It seems amazing that it is already the middle of this unusual year which has been dominated by the COVID-19 pandemic and the anxiety associated at all levels. We have all seen changes in the way we live and work, with many transplant programs coming to a temporary halt while assessing the implications and risks of SARS-CoV-2.
On the whole, children appear to acquire and transmit this virus less, compared to adults despite having had transplants and being on immunosuppression. Their parents and medical teams experience anxiety as we find our way with new evidence. Please see a very informative SARS-CoV-2 Literary Review below by our ID Committee.
We are delighted that enthusiasm in our IPTA committees continues to grow, in that we have had over 65 applicants and would really like to thank the outgoing members for their service to IPTA – much appreciated!
We have had to change the way we communicate by relying on webinars and electronic methods as well as considering how we travel to and organize meetings. As a result, we have decided to postpone our IPTA 2021 congress in Prague from April 17-20 to later in the year September 11 – 14, 2021. We are still aiming for a face to face congress in the beautiful city of Prague during the 2021 European autumn.
News about September TTS 2020 is that it will be a completely Virtual meeting and we are excited that IPTA will still have a paediatric track – look out for the program.
Despite all this year’s upheaval, following interviews with our membership last year, the IPTA Council is excited about the development of our IPTA Strategic Plan 2020-2023. Look out for our upcoming international advocacy group survey as part of this process.
Please also find in this newsletter a literary review on recreational marijuana from the Education committee as well as comments from our Ethics committee.
We introduce a new initiative called “Meet the Great’s” – Deirdre Kelly, Richard Fine and Ron Shapiro on this occasion - pioneers in their field who have given years of service in making IPTA the great society it is today – read their stories!
Finally don't forget to pay your IPTA dues so as not to lose your membership privileges after June 2020.
Stay safe and thanks for all you do for the paediatric transplant community.
IPTA is seeking qualified candidates to be considered for open Councilor and Officer positions beginning in April 2021.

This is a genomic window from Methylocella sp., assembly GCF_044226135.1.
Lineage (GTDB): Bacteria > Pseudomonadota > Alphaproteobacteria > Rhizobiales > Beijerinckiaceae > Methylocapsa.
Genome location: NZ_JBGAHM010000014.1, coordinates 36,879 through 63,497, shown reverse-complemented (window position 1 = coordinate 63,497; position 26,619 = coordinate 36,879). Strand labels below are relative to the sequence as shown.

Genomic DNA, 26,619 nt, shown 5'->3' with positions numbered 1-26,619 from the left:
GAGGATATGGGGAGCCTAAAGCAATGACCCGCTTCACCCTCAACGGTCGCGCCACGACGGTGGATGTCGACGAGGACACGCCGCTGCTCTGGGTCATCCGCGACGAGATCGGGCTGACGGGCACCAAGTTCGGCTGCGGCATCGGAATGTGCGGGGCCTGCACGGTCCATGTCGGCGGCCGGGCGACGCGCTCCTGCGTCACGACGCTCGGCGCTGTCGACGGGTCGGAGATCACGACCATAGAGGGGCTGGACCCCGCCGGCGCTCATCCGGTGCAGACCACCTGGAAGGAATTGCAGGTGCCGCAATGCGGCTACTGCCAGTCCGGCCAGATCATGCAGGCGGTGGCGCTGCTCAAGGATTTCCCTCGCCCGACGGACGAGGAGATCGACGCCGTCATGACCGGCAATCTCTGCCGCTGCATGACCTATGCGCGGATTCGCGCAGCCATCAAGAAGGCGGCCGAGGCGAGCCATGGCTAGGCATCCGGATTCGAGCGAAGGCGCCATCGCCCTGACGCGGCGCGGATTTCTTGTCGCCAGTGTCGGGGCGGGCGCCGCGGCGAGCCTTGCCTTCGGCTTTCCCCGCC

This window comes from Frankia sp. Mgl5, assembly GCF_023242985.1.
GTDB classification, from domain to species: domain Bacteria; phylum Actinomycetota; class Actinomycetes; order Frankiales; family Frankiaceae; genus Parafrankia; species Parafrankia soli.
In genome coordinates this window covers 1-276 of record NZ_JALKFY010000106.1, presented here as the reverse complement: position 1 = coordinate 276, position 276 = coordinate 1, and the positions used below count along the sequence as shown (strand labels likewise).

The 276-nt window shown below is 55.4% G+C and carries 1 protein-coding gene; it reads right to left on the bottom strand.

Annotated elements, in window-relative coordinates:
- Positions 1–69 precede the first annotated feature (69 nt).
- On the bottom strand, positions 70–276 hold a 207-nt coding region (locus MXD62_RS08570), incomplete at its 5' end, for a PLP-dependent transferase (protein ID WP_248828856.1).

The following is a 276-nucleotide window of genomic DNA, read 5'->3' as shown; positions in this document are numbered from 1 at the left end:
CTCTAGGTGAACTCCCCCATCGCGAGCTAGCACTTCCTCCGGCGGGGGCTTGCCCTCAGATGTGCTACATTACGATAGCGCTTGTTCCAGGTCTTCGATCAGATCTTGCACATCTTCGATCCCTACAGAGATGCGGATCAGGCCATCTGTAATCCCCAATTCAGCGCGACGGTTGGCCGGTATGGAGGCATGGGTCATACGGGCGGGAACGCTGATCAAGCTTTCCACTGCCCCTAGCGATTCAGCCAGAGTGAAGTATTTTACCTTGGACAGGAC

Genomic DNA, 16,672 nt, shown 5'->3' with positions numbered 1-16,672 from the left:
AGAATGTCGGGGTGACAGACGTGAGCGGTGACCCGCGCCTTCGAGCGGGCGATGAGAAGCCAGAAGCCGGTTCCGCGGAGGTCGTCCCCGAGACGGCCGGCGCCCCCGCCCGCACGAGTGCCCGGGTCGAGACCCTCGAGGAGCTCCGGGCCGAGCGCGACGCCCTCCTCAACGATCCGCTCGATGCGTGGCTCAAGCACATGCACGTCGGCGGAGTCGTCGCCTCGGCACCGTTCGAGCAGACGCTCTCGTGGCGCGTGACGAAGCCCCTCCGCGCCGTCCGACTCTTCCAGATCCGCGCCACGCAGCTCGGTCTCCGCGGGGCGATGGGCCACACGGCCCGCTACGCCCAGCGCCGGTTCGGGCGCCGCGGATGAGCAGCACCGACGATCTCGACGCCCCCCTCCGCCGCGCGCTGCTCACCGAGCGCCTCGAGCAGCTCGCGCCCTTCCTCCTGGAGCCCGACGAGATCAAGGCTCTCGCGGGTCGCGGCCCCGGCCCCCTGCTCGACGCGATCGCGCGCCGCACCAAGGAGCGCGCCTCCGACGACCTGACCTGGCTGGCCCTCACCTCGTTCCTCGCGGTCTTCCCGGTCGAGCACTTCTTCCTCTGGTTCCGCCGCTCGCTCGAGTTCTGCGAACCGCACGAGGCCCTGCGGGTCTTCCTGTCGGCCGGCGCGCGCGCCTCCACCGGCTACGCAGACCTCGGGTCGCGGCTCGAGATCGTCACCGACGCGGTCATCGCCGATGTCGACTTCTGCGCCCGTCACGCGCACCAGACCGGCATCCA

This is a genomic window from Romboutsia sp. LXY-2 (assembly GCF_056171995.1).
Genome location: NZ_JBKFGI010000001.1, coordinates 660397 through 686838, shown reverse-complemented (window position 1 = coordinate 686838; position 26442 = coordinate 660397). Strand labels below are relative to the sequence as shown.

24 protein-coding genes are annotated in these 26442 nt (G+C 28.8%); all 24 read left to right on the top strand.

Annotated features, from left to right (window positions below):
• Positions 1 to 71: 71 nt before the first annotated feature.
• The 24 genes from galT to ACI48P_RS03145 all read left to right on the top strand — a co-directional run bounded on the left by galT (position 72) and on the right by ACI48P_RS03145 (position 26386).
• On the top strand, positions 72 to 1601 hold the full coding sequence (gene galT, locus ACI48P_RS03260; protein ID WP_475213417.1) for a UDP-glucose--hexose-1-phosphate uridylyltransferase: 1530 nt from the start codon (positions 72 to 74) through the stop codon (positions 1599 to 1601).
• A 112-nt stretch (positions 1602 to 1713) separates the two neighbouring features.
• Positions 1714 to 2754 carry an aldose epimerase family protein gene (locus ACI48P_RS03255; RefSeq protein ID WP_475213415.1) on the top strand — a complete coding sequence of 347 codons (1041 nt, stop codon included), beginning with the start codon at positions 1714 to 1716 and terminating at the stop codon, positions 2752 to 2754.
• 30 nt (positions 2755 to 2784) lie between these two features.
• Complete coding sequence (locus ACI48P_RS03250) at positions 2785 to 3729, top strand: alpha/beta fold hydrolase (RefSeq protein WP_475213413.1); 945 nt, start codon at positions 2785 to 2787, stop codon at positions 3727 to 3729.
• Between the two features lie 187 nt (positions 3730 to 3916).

All applications will be reviewed by the IPTA Nominations Committee, who will present a final slate of candidate officers and councilors to the IPTA membership for the 2021 election.
The IPTA Nominations Committee welcomes nominations and applications from anyone who has been an IPTA member in good standing for at least 1 year. Service to IPTA on committees or special activities relevant to the society is an asset.
Look out for the opening of the Call for Nominations in September 2020. The deadline for online submission of applications is November 30, 2020.
Not too long ago, marijuana was considered a drug of abuse drug and tended to be a contraindication for transplant, especially in children. The reality is quite different now where recreational marijuana is legal in 11 states for adults over the age of 21, and is legal for medical use in 44 states (including the recreational states). A recent article by Phillip et al. attempted to address the issue of health care provider opinions on the use of marijuana in their manuscript titled “Marijuana in pediatric and adult congenital heart disease, heart transplant listing: A survey of provider practices and attitudes” which was published in Pediatric Transplantation in January of 2020. A survey was sent to pediatric and adult congenital cardiac disease transplant providers (physicians, surgeons, transplant coordinators, and pharmacists), to see if their institution had a policy on marijuana use, and to assess their personal opinions about marijuana use in patients being considered for heart transplantation. The majority of respondents (73%) reported their institution did not have a policy on marijuana use in heart transplant candidates. One of the most interesting finding in this manuscript was that 73% of providers would consider illegal marijuana use an absolute/relative contraindication to heart transplant listing, but the number were lower for legal use. Fifty-seven percent of providers consider a legal recreational user an absolute/relative contraindication. That number decreased to 21% for legal medical users. As expected there was great variability in the responses to this survey. It is clear that most providers from this survey feel that marijuana is both physically and mentally harmful to pediatric patients, but interestingly, they felt better if it was being used for medical purposes. They also felt better with oral or transdermal routes rather than inhaled. This article brings a lot of issues surrounding marijuana, to the forefront. Unfortunately, marijuana is still a scheduled I drug (meaning there is no accepted medical use and it has a high addictive potential), making the likelihood of randomized controlled trials less likely in the near future. This manuscript provides a springboard in addressing this difficult topic and will hopefully lead to further meaningful discussions.